Filmmaker Alexander Payne’s penchant for quirky characters on introspective missions culminated in an Oscar win for his adapted screenplay of “Sideways” in 2004, after which he disappeared. And so, in a year of more Transformers than actors running around onscreen, Payne returns to the industry as his newest adaptation, “The Descendants,” earns a wide release after a festival run. Brought to life from Kaui Hart Hemmings’ novel, the story involves Matt King (George Clooney), a successful lawyer and heir to valuable Hawaiian beachfront property, whose wife recently suffered a boating accident and is in a coma. King must go tell family members of the news as a deadline to sell his treasured inheritance approaches. He picks up his daughters, Alexandra (Shailene Woodley) and Scottie (Amara Miller), and the awkward family sets out, reclaiming their relationship and some shocking truths along the way.
Payne’s style of storytelling weaves a smooth narrative, making the controversial themes convincingly entertaining. Even in a tale with a dying mother who holds a dark secret, the movie remains funny — not hysterical or gross-out, but funny in an enjoyable sense. The stellar cast could claim responsibility for this, as George Clooney delivers a mature portrait, and his daughters create a family dynamic. These family members grow together throughout the movie. Idiosyncrasies like Scottie’s mania and Alexandra’s compassion don’t become forced but occur naturally and provide comedy and a moving cinematic experience. Also adding to this familial situation is Alexandra’s plus one, Sid (Nick Krause). The heartfelt performance always provides comedic relief and a few unexpected (but appreciated) lessons. The young Woodley and Miller will be names to watch for in the future as the former matures convincingly onscreen and the latter makes great use of her time showing potential as the youngest child of the King family.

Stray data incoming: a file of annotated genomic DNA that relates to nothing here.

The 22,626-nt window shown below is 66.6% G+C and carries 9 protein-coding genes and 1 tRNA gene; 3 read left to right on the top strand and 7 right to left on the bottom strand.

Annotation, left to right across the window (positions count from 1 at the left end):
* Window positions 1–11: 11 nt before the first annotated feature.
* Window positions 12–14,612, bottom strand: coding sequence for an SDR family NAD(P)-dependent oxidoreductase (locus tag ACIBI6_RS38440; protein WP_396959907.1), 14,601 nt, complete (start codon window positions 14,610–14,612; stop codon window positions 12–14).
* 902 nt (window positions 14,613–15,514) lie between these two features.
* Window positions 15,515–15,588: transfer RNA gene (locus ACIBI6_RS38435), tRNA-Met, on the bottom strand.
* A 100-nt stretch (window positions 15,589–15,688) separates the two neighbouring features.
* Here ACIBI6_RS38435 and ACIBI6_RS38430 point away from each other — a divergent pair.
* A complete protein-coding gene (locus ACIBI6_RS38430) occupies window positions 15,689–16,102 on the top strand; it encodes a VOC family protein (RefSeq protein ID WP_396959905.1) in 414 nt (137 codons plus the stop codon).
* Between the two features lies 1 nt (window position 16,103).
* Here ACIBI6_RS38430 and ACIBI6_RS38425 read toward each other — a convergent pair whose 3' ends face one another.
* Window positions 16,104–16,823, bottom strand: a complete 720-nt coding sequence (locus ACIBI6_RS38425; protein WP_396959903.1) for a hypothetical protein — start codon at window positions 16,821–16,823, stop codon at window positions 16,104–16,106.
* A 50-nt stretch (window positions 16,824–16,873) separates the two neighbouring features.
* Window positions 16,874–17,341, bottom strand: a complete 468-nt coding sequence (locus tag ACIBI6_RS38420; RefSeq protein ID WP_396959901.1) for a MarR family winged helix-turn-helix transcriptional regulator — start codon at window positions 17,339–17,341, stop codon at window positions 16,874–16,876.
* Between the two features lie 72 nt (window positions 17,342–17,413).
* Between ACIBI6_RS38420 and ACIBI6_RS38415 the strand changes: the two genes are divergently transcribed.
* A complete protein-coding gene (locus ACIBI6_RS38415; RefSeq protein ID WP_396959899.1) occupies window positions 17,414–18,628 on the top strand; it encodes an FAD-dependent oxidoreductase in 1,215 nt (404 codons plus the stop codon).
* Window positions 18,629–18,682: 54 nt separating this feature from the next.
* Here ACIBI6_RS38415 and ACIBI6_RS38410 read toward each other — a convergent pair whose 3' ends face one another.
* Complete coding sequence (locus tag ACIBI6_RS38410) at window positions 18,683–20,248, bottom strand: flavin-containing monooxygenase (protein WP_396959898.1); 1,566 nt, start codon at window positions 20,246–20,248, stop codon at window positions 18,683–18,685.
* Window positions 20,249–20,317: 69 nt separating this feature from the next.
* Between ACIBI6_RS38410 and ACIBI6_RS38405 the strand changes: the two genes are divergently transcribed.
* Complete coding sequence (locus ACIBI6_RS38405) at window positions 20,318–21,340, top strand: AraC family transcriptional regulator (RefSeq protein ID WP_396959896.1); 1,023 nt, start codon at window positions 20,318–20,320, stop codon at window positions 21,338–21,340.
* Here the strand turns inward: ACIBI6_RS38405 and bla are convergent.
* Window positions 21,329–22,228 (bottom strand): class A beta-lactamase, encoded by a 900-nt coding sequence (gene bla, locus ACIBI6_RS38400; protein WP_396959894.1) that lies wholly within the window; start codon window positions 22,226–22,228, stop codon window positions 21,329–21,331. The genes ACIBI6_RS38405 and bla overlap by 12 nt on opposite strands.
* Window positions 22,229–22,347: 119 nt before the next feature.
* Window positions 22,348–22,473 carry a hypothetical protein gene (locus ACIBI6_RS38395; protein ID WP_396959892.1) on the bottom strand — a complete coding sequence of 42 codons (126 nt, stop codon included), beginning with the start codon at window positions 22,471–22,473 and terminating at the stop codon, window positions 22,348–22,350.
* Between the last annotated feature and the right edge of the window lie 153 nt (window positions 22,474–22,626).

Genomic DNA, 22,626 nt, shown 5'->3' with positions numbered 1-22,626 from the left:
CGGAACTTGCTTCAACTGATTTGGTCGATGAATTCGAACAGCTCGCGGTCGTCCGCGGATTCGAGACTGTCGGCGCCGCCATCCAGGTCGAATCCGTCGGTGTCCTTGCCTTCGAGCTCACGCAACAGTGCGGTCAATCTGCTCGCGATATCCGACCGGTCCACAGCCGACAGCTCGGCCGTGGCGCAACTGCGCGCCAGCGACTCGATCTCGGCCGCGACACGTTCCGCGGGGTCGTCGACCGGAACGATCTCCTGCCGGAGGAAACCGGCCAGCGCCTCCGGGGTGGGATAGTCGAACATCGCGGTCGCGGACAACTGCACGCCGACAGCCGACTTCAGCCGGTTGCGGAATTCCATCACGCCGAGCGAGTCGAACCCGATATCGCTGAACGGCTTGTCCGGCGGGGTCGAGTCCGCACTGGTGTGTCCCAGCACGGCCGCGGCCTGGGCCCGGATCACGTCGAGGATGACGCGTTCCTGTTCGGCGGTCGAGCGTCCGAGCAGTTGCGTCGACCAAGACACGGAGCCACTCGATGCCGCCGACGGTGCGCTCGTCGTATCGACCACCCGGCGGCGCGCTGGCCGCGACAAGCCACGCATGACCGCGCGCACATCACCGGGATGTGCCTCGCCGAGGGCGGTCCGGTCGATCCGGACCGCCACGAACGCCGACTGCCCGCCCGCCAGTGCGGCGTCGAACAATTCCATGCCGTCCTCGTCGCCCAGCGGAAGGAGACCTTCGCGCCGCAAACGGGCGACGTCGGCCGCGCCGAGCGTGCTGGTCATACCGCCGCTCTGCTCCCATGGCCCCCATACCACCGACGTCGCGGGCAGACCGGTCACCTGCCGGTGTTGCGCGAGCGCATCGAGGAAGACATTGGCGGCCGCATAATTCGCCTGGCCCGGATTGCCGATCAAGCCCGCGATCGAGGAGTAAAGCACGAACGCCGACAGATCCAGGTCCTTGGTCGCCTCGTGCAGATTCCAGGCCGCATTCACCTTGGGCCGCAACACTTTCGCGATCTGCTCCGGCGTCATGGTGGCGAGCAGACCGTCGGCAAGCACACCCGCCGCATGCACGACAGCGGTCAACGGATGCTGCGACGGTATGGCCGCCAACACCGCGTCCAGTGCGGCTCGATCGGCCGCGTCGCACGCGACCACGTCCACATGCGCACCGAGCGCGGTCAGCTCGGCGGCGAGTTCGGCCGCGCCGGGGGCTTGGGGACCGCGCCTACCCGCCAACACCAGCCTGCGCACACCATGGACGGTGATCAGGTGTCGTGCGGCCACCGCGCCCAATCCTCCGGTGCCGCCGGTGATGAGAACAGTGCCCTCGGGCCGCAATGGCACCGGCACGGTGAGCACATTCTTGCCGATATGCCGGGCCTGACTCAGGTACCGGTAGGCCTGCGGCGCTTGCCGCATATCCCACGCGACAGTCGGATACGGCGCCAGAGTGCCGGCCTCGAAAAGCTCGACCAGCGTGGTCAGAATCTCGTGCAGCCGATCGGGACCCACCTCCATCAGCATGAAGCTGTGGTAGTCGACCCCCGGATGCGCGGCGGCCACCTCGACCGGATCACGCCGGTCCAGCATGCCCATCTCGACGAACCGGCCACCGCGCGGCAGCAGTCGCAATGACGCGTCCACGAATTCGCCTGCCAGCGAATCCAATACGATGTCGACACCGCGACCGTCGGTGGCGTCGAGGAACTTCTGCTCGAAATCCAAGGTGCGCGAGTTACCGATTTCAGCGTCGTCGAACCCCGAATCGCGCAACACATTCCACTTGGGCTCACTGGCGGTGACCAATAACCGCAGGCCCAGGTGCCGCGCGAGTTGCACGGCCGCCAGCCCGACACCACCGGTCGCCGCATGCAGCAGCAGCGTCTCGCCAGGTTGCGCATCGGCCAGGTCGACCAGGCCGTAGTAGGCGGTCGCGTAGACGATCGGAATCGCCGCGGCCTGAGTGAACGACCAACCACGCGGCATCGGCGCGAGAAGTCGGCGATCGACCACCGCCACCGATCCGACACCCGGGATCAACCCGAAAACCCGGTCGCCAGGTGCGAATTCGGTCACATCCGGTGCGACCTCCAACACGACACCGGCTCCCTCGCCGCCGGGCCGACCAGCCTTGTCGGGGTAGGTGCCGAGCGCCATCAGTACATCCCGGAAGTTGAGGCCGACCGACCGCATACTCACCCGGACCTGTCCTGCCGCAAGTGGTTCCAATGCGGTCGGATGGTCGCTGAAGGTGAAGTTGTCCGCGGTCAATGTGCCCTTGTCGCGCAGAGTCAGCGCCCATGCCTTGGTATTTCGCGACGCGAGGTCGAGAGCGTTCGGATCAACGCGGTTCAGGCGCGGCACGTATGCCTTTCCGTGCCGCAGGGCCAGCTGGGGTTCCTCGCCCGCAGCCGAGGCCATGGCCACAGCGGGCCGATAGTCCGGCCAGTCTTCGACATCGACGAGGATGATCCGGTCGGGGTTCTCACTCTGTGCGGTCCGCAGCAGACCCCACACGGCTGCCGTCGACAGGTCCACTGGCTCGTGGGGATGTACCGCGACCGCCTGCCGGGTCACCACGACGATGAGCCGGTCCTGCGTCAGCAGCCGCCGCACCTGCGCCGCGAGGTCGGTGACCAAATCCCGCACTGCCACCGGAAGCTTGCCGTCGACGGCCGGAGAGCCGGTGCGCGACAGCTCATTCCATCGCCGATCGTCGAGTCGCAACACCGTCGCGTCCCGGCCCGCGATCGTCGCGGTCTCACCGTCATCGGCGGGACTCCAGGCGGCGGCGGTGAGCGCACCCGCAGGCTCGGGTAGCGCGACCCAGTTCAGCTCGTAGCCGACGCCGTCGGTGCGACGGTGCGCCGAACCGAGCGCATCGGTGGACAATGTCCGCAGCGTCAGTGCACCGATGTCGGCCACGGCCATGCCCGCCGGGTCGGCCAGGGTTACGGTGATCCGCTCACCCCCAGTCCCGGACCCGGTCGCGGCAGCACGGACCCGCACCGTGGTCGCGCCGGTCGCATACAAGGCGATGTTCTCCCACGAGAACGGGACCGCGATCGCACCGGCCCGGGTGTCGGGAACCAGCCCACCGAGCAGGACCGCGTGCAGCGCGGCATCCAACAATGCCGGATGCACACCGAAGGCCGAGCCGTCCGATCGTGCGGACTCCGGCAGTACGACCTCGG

The film begins with a lengthy exposition, as plotlines of the land sale and each daughter’s conflict must be set down and the characters introduced. Danger exists in the amount of material that is presented. Some of it seems excessive after the credits have rolled. However, many pieces of the puzzle turn out to be charmingly important. Payne’s ability to keep the narrative moving through this character development and exposition, even in the face of derailment through the conflicting drama and comedy, becomes laudable and necessary. “The Descendants,” much like his past “Sideways,” seems a movie in which only very few could succeed, which he does remarkably.
This is clearly a deep movie, so make no mistake when walking in: This speaks best to the mature and quirky themselves. Those patient through the slower points in the beginning will be rewarded with a satisfying and moving ending, worthy of future screenings. Many may find the theme of such comedy in the face of tragedy misplaced, yet “The Descendants” merely speaks to the indestructability of the family unit, the compassion and hope it can hold, and the incorrigibility of youth that exists in all, even a backup parent like Matt King. Clooney presents a man reborn and one who falls for the family that he’d forgotten. Make no mistake — this film will be attending the awards season.